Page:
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My Neighbor Totoro
My Neighbor Totoro (1988)

Joe Hisaishi: the genius composer who gave Studio Ghibli its sound

Before the Studio Ghibli catalogue comes to Netflix, here’s what you need to know about the musician who’s been dubbed the ‘John Williams of Japan’

Netflix will be adding 21 Studio Ghibli films to their platform from next month, and with the weather getting steadily colder, the timing couldn’t be better. But before you grab a blanket and dive deep into one of the greatest collections of animated cinema in the world, ask yourself: what is it that makes films like My Neighbour Totoro and Howl’s Moving Castle so special? 

For all the beautiful animation, heartwarming stories and captivating characters, there is another facet of the Studio Ghibli machine that has been just as consistently spectacular: the music of Joe Hisaishi. He’s the master behind the magical sounds in all but one of Hayao Miyazaki’s animated films (his debut feature, 1979’s The Castle of Cagliostro, which predated Studio Ghibli by six years), and his work is so influential to the overall picture that the studio requests early compositions during pre-production to help to shape the direction and writing.

Try to imagine Spirited Away without the twinkling piano melodies of “One Summer’s Day”, or Princess Mononoke without the swooping strings and swelling brass of “The Legend of Ashitaka”. It’s pieces like these, often drawing on the dynamic, orchestral flow of Impressionist composers like Claude Debussy, that supply some of the lingering emotions that Studio Ghibli is famed for. It’s Hisaishi that conjures up that feeling of being suspended in time, in a peaceful, magical place.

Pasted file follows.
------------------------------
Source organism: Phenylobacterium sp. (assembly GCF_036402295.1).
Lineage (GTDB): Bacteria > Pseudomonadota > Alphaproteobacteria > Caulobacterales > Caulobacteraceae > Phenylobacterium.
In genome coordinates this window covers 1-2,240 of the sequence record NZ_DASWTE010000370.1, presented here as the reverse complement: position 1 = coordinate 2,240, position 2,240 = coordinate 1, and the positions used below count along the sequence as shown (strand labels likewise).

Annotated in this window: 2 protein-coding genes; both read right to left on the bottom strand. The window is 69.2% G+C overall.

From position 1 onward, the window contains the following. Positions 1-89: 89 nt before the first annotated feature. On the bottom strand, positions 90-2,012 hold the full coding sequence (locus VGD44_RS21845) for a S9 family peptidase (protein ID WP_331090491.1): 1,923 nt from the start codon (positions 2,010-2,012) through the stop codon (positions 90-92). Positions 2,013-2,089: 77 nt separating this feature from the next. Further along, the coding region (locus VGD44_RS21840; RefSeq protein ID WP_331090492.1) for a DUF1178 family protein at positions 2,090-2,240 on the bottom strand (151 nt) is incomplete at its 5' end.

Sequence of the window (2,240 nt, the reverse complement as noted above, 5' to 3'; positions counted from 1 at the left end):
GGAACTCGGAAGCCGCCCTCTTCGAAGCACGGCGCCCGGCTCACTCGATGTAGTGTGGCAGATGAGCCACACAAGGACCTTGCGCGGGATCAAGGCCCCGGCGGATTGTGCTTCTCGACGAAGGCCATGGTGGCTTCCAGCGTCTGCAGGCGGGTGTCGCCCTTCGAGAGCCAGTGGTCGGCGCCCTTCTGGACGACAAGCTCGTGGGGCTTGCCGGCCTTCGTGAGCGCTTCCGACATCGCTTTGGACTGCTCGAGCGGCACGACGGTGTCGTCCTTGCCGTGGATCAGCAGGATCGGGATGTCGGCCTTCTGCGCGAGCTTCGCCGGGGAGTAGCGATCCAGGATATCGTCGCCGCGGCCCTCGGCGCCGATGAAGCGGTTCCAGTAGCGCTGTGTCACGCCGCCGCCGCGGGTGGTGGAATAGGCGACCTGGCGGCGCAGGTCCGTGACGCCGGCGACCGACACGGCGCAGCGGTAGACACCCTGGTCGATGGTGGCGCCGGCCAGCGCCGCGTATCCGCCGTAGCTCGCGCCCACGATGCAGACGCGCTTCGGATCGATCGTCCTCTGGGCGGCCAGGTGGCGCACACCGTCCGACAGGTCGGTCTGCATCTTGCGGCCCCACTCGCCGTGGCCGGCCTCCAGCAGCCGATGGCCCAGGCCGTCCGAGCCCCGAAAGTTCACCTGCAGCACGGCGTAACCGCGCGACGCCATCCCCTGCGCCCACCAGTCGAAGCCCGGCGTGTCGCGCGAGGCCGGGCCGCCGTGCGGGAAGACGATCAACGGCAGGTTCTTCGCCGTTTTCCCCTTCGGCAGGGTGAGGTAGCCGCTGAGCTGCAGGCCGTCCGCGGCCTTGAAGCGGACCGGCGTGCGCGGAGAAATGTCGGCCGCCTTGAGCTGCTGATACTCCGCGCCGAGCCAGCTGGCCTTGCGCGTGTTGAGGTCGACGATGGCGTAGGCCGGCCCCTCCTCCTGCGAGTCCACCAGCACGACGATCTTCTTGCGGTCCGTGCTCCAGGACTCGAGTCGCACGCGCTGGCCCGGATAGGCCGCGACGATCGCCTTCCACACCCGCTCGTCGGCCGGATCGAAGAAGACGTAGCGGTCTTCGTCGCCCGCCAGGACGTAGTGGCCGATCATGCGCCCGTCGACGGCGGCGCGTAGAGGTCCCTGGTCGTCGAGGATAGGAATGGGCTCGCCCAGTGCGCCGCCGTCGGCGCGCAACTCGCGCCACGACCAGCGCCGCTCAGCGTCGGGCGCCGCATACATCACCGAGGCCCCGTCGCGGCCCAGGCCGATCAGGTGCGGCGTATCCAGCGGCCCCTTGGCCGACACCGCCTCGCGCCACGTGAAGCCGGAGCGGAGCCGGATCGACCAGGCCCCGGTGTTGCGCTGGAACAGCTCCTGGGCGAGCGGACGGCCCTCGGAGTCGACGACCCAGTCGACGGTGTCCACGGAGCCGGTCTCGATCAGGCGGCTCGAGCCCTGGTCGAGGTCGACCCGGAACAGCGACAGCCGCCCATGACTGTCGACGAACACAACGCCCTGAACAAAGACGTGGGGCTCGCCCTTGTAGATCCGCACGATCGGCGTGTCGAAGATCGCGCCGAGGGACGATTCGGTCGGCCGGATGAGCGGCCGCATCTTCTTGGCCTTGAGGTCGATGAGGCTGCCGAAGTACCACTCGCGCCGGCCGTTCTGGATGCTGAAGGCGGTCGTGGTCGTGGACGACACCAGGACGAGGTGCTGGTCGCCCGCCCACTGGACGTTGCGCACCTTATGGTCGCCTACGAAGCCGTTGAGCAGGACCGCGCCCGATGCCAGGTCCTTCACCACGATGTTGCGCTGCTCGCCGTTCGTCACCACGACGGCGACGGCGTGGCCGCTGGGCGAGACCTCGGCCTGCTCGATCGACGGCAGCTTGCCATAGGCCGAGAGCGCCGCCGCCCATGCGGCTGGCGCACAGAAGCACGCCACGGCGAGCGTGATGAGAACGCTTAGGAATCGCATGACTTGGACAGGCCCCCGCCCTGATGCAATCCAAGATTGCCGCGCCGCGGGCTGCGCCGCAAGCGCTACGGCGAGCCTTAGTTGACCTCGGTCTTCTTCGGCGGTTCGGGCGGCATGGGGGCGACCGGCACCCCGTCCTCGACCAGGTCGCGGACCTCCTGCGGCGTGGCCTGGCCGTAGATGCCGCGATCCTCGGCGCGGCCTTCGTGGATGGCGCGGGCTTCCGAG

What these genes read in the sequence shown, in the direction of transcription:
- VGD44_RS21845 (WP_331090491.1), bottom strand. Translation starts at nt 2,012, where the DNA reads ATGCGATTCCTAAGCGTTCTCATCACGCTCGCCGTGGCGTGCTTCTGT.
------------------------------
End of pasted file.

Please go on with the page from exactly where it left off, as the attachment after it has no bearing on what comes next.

Inform your imminent re-watch of Studio Ghibli’s glorious catalogue by wising up one of the talents that makes that universe so special.


...but he’s also known as the ‘Japanese Quincy Jones’. Joe Hisaishi is actually the stage name of one Mamoru Fujisawa, who decided early on in his career to adopt a moniker that would be more easily recognisable to international audiences. The name ‘Joe Hisaishi’ was inspired by revered African-American producer Quincy Jones, whose name becomes ‘Kuishi’ Jones ,or ‘Hisaishi’ Jones, when translated into Japanese kanji lettering.

In the west, Hisaishi is sometimes referred to as the ‘John Williams of Japan’ due to his long-running partnership with Hayao Miyazaki. Like Steven Spielberg and composer John Williams (who scored the likes of JawsJurassic Park, and the Indiana Jones series), Miyazaki’s bond with Hisaishi remains strong to this day, with their most recent collaboration coming in 2018 for the Studio Ghibli Museum short Boro the Caterpillar.